|Systematic (IUPAC) name|
|Legal status||Prohibited (S9) (AU) Schedule I / Class A|
|Mol. mass||203.323 g/mol|
|(what is this?)|
Eticyclidine (PCE, CI-400) is a dissociative anesthetic drug with hallucinogenic effects. It is similar in effects to phencyclidine but is slightly more potent. PCE was developed by Parke-Davis in the 1970s and evaluated for anesthetic potential under the code name CI-400, but research into PCE was not continued after the development of ketamine, a similar drug with more favourable properties. PCE is slightly more potent than PCP and has similar effects, but its unpleasant taste and tendency to cause nausea made it less accepted by users. Due to its similarity in effects to PCP, PCE was placed into the Schedule 1 list of illegal drugs in the 1970s, although it was only briefly abused in the 1970s and 1980s and is now little known.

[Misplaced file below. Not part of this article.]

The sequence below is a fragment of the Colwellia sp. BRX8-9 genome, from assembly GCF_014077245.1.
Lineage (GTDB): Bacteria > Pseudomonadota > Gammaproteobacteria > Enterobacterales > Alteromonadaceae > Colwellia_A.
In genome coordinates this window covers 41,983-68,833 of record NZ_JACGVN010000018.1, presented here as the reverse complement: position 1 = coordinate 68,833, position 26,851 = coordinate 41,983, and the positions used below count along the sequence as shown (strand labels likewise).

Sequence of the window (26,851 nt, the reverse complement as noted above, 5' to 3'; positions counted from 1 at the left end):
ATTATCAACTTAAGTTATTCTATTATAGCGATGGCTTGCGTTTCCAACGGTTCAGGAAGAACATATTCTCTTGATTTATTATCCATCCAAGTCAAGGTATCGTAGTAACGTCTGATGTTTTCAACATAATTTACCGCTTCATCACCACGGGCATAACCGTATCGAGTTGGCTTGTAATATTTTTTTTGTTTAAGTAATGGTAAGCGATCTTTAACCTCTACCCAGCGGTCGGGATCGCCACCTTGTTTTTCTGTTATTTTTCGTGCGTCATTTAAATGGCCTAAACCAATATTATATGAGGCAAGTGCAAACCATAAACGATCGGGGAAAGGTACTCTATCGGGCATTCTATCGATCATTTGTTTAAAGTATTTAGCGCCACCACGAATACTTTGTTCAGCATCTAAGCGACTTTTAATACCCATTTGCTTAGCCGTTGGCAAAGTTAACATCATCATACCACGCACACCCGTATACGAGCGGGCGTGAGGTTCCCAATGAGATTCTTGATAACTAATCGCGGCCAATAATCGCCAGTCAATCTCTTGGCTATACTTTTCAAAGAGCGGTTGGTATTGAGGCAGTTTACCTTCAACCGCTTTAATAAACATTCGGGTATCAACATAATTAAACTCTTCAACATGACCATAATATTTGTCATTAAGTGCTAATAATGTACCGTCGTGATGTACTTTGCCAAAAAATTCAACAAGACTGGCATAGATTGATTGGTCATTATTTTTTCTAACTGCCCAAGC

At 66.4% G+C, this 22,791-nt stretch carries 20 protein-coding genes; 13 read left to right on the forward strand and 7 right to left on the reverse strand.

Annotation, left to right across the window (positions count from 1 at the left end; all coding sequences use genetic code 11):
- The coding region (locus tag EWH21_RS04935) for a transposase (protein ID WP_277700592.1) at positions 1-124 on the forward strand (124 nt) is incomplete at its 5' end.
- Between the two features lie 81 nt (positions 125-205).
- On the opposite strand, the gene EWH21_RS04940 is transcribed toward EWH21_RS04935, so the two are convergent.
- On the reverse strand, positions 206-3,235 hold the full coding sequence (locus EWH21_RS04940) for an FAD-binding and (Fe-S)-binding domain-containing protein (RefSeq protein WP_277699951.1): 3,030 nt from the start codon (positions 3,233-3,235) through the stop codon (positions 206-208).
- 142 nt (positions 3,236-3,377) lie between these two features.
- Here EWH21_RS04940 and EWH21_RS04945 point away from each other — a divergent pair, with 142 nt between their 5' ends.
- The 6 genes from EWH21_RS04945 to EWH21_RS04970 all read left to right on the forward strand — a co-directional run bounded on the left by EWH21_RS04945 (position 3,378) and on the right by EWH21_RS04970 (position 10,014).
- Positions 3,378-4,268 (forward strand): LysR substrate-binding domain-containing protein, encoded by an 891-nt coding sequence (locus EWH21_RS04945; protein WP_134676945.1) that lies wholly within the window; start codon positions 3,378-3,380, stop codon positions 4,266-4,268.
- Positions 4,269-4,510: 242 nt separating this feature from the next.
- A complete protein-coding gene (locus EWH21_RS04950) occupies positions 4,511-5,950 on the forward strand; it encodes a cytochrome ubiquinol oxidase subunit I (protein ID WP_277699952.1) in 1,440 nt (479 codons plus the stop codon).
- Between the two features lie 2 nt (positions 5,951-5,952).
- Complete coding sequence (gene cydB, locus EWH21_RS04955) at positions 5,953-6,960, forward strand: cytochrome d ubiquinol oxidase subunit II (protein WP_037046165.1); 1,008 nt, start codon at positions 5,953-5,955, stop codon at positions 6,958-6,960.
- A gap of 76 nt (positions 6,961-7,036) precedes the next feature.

- LEVY L, CAMERON DE, AITKEN RC (March 1960). "Observation on two psychotomimetic drugs of piperidine derivation--CI 395 (sernyl) and CI 400". The American Journal of Psychiatry 116: 843–4. PMID 14416411.
- Kalir A, Edery H, Pelah Z, Balderman D, Porath G. 1-Phenylcycloalkylamine derivatives. II. Synthesis and pharmacological activity. Journal of Medicinal Chemistry. 1969. 12(3):473-477
- Structure Activity of PCP analogs
|This drug article relating to the nervous system is a stub. You can help Wikipedia by expanding it.|